e) Payment Type / Loan Type. The contract requires a Buyer to stipulate whether they intend to pay cash or obtain a loan. If a loan, they will outline what type of loan. The contract contains timelines for loan application and approval, to which the Buyer must abide.
f) Inspection Period. Most Buyers will wish to have your home professionally inspected to make sure everything is in working order and that there are no surprises. Their offer will stipulate a window of time in which they will complete their inspections, as well as a “resolution period” – a time period in which you and they can negotiate to make certain repairs. This is all negotiable. If Buyer and Seller cannot come to an agreement on repairs during this resolution period, the contract terminates. (See Inspection Contingency below)
g) Home Warranty. Sometimes a Buyer will ask the Seller to pay for a 1 yr home warranty. This is negotiable, but often makes the Buyer feel more comfortable with their purchase, especially if you do not agree to their requested repairs. A typical home warranty may cost around $500 and can be paid at closing out of your proceeds.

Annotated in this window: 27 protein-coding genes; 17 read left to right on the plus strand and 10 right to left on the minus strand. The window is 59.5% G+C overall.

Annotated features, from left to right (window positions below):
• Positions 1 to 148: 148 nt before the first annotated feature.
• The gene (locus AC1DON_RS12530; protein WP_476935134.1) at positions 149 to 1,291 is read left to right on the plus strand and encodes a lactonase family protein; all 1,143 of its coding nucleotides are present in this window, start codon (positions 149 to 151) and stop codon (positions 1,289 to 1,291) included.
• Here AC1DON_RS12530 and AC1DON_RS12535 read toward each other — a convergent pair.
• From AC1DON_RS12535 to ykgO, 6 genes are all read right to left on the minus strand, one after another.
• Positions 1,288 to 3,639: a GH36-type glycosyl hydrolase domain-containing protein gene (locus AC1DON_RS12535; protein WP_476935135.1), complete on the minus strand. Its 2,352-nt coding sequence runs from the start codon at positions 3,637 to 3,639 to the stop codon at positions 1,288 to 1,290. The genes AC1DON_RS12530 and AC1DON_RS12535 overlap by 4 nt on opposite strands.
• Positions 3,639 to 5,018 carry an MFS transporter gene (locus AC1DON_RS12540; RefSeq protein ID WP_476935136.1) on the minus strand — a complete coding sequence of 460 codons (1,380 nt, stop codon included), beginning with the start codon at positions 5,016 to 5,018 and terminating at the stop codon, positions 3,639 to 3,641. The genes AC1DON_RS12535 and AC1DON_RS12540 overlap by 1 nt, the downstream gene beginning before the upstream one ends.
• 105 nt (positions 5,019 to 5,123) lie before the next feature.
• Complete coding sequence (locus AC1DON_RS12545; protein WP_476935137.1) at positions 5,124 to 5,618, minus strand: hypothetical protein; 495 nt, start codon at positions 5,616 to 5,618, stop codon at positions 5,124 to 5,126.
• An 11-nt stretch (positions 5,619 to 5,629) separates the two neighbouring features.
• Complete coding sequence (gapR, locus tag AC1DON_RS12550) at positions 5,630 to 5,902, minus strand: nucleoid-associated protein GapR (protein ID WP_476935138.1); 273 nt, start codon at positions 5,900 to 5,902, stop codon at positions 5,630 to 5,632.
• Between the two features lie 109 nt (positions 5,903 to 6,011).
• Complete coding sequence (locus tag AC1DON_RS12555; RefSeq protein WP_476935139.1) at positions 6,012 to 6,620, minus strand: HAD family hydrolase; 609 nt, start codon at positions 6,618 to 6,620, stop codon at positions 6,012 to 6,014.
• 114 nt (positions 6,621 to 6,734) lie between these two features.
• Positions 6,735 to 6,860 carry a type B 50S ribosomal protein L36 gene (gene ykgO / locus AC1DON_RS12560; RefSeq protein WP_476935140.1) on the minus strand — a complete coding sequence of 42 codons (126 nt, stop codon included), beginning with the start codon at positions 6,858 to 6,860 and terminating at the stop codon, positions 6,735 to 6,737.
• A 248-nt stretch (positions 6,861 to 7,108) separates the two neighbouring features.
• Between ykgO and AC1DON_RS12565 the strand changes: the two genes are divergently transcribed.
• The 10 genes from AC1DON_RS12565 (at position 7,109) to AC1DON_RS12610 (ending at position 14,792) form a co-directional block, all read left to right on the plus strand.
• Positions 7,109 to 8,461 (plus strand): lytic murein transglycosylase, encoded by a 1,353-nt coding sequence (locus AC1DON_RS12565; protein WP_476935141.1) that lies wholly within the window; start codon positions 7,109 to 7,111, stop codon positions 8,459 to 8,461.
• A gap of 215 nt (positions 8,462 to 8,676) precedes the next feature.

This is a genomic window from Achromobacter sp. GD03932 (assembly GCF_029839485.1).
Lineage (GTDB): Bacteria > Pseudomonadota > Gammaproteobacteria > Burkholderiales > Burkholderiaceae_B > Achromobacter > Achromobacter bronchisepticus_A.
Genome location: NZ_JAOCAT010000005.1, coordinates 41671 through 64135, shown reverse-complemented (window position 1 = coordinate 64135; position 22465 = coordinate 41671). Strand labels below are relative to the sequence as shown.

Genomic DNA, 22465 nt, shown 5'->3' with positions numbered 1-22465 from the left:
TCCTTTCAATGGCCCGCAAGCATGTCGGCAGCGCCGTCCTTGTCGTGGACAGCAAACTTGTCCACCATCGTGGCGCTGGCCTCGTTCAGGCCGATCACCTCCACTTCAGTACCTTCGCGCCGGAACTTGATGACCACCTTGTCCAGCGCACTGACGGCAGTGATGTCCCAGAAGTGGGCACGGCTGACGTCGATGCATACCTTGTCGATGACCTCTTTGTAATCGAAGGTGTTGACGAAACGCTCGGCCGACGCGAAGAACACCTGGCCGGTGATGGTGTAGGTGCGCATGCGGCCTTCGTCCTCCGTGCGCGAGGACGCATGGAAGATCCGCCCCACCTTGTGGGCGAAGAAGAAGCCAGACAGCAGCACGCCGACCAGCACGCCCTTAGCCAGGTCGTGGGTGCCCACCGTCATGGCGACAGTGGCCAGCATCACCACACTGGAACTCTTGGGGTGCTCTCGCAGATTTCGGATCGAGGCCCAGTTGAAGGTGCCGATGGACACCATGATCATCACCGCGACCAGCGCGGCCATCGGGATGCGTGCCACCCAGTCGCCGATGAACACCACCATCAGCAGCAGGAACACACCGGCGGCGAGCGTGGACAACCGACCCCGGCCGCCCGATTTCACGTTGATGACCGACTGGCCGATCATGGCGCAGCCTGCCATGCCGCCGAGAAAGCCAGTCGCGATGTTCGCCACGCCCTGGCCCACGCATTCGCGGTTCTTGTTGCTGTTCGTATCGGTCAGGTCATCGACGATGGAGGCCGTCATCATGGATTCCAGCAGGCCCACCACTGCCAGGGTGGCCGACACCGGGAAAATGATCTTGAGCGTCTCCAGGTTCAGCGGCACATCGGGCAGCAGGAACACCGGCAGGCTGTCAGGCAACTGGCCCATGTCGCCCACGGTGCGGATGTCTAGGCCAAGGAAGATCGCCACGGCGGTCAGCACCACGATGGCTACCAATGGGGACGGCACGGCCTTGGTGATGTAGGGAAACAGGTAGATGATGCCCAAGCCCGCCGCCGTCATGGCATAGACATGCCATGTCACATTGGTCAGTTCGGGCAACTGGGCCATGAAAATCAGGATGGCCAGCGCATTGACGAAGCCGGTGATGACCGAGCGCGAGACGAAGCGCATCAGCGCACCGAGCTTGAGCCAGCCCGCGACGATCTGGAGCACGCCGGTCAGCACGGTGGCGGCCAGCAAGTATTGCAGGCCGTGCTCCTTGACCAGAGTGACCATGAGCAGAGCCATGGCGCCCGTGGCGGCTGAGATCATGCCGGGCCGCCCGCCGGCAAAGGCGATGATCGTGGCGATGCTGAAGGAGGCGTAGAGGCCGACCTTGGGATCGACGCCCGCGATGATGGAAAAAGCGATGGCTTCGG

h) Special Stipulations. This is where the Buyer may add special requests that are not already in the contract.
Buyers will generally ask that their purchase be contingent on 3 important things. A contingency allows the Buyer to legally cancel a contract and have their earnest money returned. The following 3 contingencies are quite standard and should be expected:
a) Financing Contingency: If the Buyer is not able to obtain a loan, then the contract can be cancelled. However, to protect the Seller’s interest, the contract will require the Buyer to make loan application within a certain number of days and give you notice that they have given their lender “Intent to Proceed”, have signed the loan estimate documents, and that they have the needed funds to close the sale. This gives you a level of confidence that the contract will likely not be terminated at the last minute due to their negligence in obtaining a loan.